Bonsoir Sat 29-Dec-12 17:24:58

Gosh, and how much of the housekeeping/childrearing for a family of seven falls to you, as opposed to him or to other people (cleaner/nanny/Granny etc)?

ImperialBlether Sat 29-Dec-12 17:27:07

I don't like him, OP! Do you?

RandomMess Sat 29-Dec-12 17:28:54

shock

christie2 Sat 29-Dec-12 17:31:08

It all falls to me. No cleaner/nanny and my Mom is too far away although it is heaven when she visits. He just thinks I create chaos in the house and it would all be so organized and nice if I just did it his way.

Bonsoir Sat 29-Dec-12 17:32:13

shock shock shock

He dares criticise when he makes you do all the work?!

christie2 Sat 29-Dec-12 17:32:56

I do stand up to him and say no. Believe me I sometimes think how did I end up in this. I am no shrinking violet. But I do try to make nice for the sake of the kids. The thing that scares me is that I am starting to believe I am the problem. Sad really.

CogitOCrapNotMoreSprouts Sat 29-Dec-12 17:33:35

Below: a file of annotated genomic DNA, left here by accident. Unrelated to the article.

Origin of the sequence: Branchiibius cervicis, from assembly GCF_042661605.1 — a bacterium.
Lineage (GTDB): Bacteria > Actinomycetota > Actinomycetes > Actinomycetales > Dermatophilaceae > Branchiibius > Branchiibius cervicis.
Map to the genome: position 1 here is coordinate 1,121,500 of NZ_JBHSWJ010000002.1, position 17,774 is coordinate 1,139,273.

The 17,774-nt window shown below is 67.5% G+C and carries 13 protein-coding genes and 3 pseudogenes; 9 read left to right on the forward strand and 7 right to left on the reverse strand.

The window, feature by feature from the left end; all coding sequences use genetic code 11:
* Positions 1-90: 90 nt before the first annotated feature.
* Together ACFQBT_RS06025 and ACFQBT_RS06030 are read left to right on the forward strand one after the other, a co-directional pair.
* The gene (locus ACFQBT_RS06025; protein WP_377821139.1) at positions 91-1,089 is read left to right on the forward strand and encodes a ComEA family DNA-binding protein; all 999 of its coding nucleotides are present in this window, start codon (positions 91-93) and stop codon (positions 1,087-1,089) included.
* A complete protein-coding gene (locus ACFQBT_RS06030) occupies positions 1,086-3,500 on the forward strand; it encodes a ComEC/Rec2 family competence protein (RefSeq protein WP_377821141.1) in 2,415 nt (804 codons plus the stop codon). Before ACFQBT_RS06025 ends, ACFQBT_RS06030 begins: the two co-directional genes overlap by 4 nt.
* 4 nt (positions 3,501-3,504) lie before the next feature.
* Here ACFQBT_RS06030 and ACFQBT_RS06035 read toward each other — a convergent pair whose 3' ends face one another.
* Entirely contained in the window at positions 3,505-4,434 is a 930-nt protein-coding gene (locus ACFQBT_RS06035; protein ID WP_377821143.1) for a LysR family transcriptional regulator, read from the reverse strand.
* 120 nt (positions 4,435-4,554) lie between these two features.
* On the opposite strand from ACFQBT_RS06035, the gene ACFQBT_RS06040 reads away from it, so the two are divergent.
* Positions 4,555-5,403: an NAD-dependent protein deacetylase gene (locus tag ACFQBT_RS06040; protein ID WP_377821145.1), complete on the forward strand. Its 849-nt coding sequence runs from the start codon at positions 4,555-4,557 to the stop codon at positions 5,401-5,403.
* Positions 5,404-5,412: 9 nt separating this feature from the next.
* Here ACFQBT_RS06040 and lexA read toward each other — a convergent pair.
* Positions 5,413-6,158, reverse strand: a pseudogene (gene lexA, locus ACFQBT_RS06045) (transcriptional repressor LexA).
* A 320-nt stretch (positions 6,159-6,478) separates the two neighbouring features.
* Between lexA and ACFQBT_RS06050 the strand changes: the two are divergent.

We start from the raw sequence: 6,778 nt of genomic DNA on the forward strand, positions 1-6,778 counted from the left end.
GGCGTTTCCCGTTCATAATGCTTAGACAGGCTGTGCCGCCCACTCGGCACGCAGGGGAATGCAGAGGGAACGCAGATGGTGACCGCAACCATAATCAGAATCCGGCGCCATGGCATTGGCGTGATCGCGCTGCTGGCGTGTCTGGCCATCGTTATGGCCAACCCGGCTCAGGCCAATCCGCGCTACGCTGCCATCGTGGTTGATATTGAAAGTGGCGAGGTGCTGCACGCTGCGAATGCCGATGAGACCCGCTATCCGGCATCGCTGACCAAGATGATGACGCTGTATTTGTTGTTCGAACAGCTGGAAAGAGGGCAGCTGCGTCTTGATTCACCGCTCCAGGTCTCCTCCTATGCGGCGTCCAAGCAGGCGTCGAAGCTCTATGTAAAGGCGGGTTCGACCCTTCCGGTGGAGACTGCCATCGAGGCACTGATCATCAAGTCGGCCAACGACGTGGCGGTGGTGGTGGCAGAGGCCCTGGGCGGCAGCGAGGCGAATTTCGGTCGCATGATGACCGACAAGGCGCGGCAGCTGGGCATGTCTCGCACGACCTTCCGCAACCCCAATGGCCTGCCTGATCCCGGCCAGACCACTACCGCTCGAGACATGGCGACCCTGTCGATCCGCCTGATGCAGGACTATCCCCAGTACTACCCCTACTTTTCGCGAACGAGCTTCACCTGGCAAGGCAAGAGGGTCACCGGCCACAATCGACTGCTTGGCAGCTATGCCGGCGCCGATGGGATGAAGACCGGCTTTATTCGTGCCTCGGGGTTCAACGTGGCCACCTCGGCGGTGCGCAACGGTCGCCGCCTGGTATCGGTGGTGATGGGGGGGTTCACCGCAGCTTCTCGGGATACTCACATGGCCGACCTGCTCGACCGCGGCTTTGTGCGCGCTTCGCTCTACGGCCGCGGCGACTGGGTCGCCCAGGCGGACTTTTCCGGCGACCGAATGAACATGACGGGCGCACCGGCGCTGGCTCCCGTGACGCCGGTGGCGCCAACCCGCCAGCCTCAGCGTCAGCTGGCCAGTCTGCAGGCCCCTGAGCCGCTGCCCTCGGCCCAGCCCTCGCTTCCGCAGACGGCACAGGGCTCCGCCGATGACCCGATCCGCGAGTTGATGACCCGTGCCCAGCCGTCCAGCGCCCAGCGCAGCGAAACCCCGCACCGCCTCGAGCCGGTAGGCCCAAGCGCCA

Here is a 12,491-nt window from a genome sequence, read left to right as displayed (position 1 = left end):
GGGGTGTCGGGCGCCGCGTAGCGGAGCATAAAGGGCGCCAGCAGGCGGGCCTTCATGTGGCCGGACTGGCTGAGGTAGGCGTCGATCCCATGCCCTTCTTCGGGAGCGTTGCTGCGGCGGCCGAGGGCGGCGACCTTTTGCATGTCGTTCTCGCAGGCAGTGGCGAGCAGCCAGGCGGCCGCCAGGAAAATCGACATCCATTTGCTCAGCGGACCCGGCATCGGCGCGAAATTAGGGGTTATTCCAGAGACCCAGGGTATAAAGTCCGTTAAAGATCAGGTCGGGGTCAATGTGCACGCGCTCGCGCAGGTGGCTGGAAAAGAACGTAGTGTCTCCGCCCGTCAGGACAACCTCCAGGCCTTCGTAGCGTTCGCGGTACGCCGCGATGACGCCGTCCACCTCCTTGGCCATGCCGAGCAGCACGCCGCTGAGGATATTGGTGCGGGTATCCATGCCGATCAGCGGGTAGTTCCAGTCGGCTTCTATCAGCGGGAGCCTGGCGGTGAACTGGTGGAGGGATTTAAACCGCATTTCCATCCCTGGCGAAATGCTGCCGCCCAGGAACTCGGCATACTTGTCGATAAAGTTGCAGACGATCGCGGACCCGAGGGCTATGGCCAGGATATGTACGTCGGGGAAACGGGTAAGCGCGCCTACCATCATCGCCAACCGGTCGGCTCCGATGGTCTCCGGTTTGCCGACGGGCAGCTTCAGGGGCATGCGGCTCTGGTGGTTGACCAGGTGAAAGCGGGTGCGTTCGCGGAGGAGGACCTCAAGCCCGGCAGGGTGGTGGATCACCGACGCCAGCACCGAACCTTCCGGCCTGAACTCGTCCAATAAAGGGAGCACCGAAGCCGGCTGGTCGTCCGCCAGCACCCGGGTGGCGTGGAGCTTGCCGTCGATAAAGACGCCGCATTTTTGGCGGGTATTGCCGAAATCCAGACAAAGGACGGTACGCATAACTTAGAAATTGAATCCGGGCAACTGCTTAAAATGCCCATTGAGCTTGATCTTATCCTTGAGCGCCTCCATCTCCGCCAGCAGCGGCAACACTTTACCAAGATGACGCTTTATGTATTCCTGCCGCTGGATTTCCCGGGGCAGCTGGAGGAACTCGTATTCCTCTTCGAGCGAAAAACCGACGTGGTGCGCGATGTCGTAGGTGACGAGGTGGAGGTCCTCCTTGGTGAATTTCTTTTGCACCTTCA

I repeat... he's a bully. He doesn't want an equal partnership in a loving family, he wants to be the drill sergeant of a platoon of marines. You realise that he sets things up deliberately so that you fail and are therefore constantly trying to keep him happy?

Here's the acid test. What is he like with the other people in his life? Boss, friends, co-workers, shop-assistants, waiters? Does he throw his nit-picky weight around with them or does he keep his scolding little trap shut? If he is universally unpleasant to everyone then he may have a personality problem. If he saves up all his order-barking and belittling crap for you... he's just a nasty husband. If it's the latter then you should seriously research the possibilities of divorce and independent living with your 5DCs, work out what he'd have to pay in maintenance, where he could go and live etc.... then hit him with it that if he doesn't shut up, this is how life is going to be.

I couldn't live like that

ImperialBlether Sat 29-Dec-12 17:35:22

Just what Cogito says.

And remind him that you will expect him to take all five at once when he sees them in his new home. None of this business where he'll take one out at a time. No way. All five, three times a week. grin